Competition for Apple’s e-textbook creation software; platforms that offer more collaboration.  With unit production costs falling to zero, we’ll see how much of the cost is in the initial production (and how much more inefficiency can be wrung out of that), and how much is in the monopoly positioning of professors and university presses.
  • Consequences For Thee…
    The new Silicon Valley. Wealthy enough to insulate itself from the consequences of its leftism: High-tech firms once concerned themselves with many of the same things as other manufacturing companies. They worried about electricity rates, obtrusive environmental legislation, high housing prices, and dysfunctional public education. Many naturally supported Republicans, or business-oriented Democrats. But as tech […]
  • Nice Little School You Got There…
    …Shame if anything happened to it. The mayor of Providence, R.I., on Wednesday announced a deal with Johnson & Wales University under which the institution would more than triple its voluntary payments to the financially struggling city, to at least $958,000 a year, the Associated Press reported. The deal is subject to City Council approval. […]
  • Another Reason Not To Take the Ninth Circuit Seriously
    This time, on same-sex marriage, from Baseball Crank (Dan McLaughlin): Tradition, history, culture, social recognition: these things were good enough, not only for Justice Douglas in 1965, but for the Ninth Circuit panel majority itself in its own discussion of the reasons why the term “marriage” matters and has value – yet they suddenly become […]
  • Higher Ed Bubble Correction
    In Indian B-Schools: The Indian management education sector grew so wildly when demand was rampant (today there are 3,900 management schools with close to 3.5 lakh seats) that supply overshot demand by a long straw. And now comes the fallout. In a dramatic, though not entirely unexpected, development, as many as 65 business management colleges […]
  • Coriolanus
    A difficult tale, well-told: In his directorial debut, Fiennes takes a strong story and brings out its potential creating with a strong script and solid performances. Noteworthy in particular are Fiennes and Redgrave, a woman who seems to be speaking to the audience itself when she seeks to compel her son to change alliances. This […]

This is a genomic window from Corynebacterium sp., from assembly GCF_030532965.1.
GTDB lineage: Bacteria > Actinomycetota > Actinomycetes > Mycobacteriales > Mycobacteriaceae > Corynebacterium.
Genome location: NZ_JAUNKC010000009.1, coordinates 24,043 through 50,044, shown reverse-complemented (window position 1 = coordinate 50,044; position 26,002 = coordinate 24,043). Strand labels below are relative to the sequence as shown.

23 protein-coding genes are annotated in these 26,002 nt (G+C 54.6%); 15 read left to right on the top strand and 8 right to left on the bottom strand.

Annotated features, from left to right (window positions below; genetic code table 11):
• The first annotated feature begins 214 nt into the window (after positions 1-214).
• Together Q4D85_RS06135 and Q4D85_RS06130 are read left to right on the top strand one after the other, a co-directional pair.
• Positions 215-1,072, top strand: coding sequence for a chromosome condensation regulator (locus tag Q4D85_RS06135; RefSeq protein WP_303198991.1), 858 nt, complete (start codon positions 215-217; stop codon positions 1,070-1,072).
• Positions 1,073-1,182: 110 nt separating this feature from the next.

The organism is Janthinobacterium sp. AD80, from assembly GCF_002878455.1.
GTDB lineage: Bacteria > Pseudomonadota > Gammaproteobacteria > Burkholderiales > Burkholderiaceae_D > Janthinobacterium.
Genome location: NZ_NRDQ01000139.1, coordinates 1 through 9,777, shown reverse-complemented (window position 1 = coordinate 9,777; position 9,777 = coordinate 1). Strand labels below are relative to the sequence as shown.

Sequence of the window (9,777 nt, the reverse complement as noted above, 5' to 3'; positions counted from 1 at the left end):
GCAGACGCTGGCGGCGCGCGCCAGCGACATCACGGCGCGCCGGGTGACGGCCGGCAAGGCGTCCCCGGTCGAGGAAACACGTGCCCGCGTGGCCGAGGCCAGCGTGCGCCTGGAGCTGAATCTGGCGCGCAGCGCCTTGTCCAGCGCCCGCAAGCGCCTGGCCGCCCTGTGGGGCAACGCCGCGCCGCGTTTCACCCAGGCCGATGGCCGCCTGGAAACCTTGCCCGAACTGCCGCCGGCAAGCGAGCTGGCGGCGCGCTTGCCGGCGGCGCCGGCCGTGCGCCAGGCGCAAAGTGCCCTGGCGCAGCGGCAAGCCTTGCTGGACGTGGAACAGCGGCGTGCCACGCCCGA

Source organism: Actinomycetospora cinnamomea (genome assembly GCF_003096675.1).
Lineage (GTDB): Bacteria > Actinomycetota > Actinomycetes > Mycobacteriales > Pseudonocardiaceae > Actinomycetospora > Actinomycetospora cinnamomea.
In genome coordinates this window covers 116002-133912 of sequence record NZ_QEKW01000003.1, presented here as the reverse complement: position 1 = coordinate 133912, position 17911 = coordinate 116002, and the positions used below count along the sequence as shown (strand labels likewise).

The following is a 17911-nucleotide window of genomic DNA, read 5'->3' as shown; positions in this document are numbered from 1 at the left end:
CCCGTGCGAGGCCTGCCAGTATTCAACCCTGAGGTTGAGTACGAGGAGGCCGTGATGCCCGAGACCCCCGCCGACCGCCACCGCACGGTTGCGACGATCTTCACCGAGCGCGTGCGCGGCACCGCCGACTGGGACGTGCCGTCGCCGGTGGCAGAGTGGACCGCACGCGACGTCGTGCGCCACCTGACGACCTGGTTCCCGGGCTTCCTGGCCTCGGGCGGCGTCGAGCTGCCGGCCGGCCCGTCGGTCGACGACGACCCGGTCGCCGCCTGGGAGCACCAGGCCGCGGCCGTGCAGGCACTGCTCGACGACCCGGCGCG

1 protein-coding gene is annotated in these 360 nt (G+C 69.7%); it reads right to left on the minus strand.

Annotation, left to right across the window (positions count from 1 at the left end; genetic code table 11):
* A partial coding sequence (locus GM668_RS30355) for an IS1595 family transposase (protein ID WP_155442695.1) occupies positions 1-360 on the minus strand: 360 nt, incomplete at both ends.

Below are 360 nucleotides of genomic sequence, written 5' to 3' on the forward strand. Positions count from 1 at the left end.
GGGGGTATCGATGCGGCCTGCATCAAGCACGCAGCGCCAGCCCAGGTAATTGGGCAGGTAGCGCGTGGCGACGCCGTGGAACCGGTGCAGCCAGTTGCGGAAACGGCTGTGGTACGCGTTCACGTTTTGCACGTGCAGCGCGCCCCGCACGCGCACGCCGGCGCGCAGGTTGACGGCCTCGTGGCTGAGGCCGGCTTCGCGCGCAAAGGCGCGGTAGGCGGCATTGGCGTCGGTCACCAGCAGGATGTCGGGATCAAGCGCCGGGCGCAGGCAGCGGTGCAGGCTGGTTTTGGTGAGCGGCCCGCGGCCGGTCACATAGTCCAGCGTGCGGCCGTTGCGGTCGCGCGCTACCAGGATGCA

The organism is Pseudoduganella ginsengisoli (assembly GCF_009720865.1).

• Redefining Religious Activity
    From Rabbi Meir Soloveichik: What I wish to focus on this morning is the exemption to the new insurance policy requirements that the administration did carve out from the outset: to wit, exempting from the new insurance policy obligations religious organizations that do not employ or serve members of other faiths.  From this exemption carved […]

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Guest-Hosting Backbone Radio this Sunday, February 19

On this Sunday’s action-packed edition of Backbone Radio, we’ll be hearing from David Goldman, who blogs pseudonymously as Spengler at PJMedia and for the Asia Times, on his book  How Civilizations Die,and events in Egypt and Iran as they unfold.

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How Civilizations Die - And Why Islam is Dying, Too REM Sleep

We’ll speak with Independence Institute education expert Ben DeGrow about a legislative attempt to open up the teachers’ contract negotiations up to public scrutiny.

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Following up on a Backbone Business segment from a year ago, we’ll look at a local programmer who’s brought Google’s smartphone payment software to its knees, and what that means for you.

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Dr. Zuhdi Jasser, founder of the American Islamic Forum for Democracy, and tireless defender of American exceptionalism against political Islam, will join us to discuss Somali pirates, Syrian tragedy, and a controversy surrounding the NYPD and his film, “The Third Jihad.”

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In our third hour, we’ll be joined by James Bennett, who’ll discuss how Europe’s distresses may be England’s – and the Anglosphere’s – opportunity.

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The Anglosphere Challenge

And we’ll preview an upcoming Centennial Institute policy conference on Media and the 2012 Elections with Institute founder and director John Andrews.

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In-between, we’ll make time as always to discuss some of the issues of the week.

Please join us this Sunday evening from 5 – 8 PM, on 710 KNUS Denver, and 1460 KZNT Colorado Spring for Backbone Radio.

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This Chart Still Needs a Campaign To Speak For It

A few weeks ago, AEI linked to this Wall Street Journal chart:

The post was titled, “Romney’s Economic Case In One Chart,” and it should be. But charts don’t speak for themselves; they need to be explained.  In an age where pollsters routinely judge presidential prospects by the responses to the question, “Understands the problems of ordinary Americans,” it’s not enough to talk in abstract terms about getting the economy moving again, or screaming “Liberty!” at increasingly shrill pitches.  It’s not even enough to say that the ever-growing gap between the dark red line and the light red line represents wealth.  People need to be reminded why charts like this matter to them.

Like this:

I see millions of families trying to live on incomes so meager that the pall of family disaster hangs over them day by day.